After retiring from the Wildlife Service, John was a natural history tour guide, mainly showing overseas birdwatching enthusiasts around New Zealand.
John, 87, who now lives in Waipu, has been a member of Forest & Bird for more than 50 years, and is still involved with conservation projects in Northland.
- Bird Recordist Honoured (Radio New Zealand National, 26th June)
- Bird call man honoured by Forest & Bird (TV3, Saturday 27 June)
Conservation organisation Forest & Bird has awarded Te Puke resident Dorothy Mutton its highest honour – an Old Blue – for her outstanding protection of the environment.
Dorothy has spent virtually a lifetime committed to conservation after joining Forest & Bird 58 years ago. She was part of the team that formed the Te Puke Section, which 23 years ago became a branch, and has served as chair, committee member and patron.
Conservation battles in which Dorothy has played an active part include the Kaimai Mamaku protection movement of the 1980s, the campaign to protect kokako habitat in Rotoehu forest and an Environment Court challenge to mining in Te Puke hills where Hochstetter’s frogs are found.
Dorothy grows native trees to raise funds for conservation, and has worked to establish a native tree reserve on the site of the former Rotoehu village.
The keen botanist has led field trips around the Bay of Plenty, sharing her passion for nature and the outdoors with others. She takes part in kiwi listening surveys and works on pest control at Otanewainuku forest.
Forest & Bird Te Puke branch chair Carole Long says Dorothy inspires others with her enthusiasm for nature. “She’s got a lovely sense of humour and a sense of discovery that is infectious.”
Queenie & Peter Ballance
Conservation organisation Forest & Bird has awarded Peter and Queenie Ballance, of Nelson, its highest honour – an Old Blue – for their outstanding contributions individually and as a team to protecting the environment.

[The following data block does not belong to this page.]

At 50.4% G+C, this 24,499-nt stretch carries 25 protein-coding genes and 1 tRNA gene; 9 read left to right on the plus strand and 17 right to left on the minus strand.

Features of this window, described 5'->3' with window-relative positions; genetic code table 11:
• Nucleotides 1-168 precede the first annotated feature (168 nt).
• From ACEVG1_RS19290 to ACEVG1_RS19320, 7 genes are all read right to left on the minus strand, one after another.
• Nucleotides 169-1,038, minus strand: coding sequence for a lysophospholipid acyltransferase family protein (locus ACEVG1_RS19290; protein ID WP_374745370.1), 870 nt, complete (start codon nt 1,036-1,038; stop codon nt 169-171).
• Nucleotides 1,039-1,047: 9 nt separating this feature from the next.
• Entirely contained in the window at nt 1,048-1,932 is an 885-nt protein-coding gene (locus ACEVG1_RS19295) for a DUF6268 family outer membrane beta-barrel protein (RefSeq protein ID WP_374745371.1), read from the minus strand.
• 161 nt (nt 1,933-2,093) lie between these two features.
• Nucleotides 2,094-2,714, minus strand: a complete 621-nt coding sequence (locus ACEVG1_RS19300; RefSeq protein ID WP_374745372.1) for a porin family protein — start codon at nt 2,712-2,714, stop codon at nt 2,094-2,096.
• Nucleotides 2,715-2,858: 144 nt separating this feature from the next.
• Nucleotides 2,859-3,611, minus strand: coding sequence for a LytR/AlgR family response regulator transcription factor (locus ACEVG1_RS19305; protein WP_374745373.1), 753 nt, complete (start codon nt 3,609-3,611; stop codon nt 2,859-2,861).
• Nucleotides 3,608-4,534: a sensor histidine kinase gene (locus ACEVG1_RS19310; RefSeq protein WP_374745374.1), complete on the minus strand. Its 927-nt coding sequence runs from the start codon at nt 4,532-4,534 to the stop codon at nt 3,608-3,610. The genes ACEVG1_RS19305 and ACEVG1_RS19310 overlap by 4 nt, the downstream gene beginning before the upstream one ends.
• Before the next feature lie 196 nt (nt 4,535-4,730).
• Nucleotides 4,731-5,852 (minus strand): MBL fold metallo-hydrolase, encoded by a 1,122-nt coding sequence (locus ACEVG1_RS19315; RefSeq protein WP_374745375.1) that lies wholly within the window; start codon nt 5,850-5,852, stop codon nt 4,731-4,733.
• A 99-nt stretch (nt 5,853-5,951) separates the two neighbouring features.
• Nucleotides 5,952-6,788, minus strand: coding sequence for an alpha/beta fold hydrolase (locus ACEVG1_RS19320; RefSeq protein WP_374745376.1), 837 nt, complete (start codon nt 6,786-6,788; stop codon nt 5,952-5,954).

The couple have been active in Forest & Bird for more than 40 years, first in the Central Auckland branch and then in Nelson from late 2000 after Peter retired as Associate Professor of Geology at Auckland University.
While Peter was Nelson branch chair for seven years he initiated the branch’s Enner Glynn Bush restoration project, inspiring volunteers to rid the area of weeds, launching pest control and planting programmes and gaining funding. He has represented the branch at council hearings and, as a retired geologist, has been an expert witness for Forest & Bird on several occasions. Peter was a popular leader of Forest & Bird walks until this year.
Queenie has devoted many volunteer hours to Forest & Bird, and has been a long-term advocate for conservation and the environment through her work as a representative for the National Council of Women, both in Auckland and Nelson. Queenie was awarded a Queen’s Service Medal in 1999 for her services to conservation. She has actively promoted better protection for the Waimea Inlet, an estuary of international importance.
Conservation organisation Forest & Bird has awarded Port Charles resident Tina Morgan its highest honour – an Old Blue – for her longstanding work protecting the environment.
Tina Morgan has been a driving force in the Upper Coromandel branch, which this year celebrates its 21st year. Tina has organised a programme of monthly events and a film history of the branch to mark the branch milestone.
She has spent many hours over many years working on Forest & Bird restoration projects for bush areas and streams, and controlling animal and plant pests, and has recently joined the Environment Waikato pest management committee. Tina is also very active in her local Moehou Environmental Group, and writes a monthly column in the Coromandel Chronicle newspaper.
Tina’s friendly, gentle demeanour has helped diffuse local argument about 1080 and other contentious issues but it does not conceal her staunch advocacy for conservation.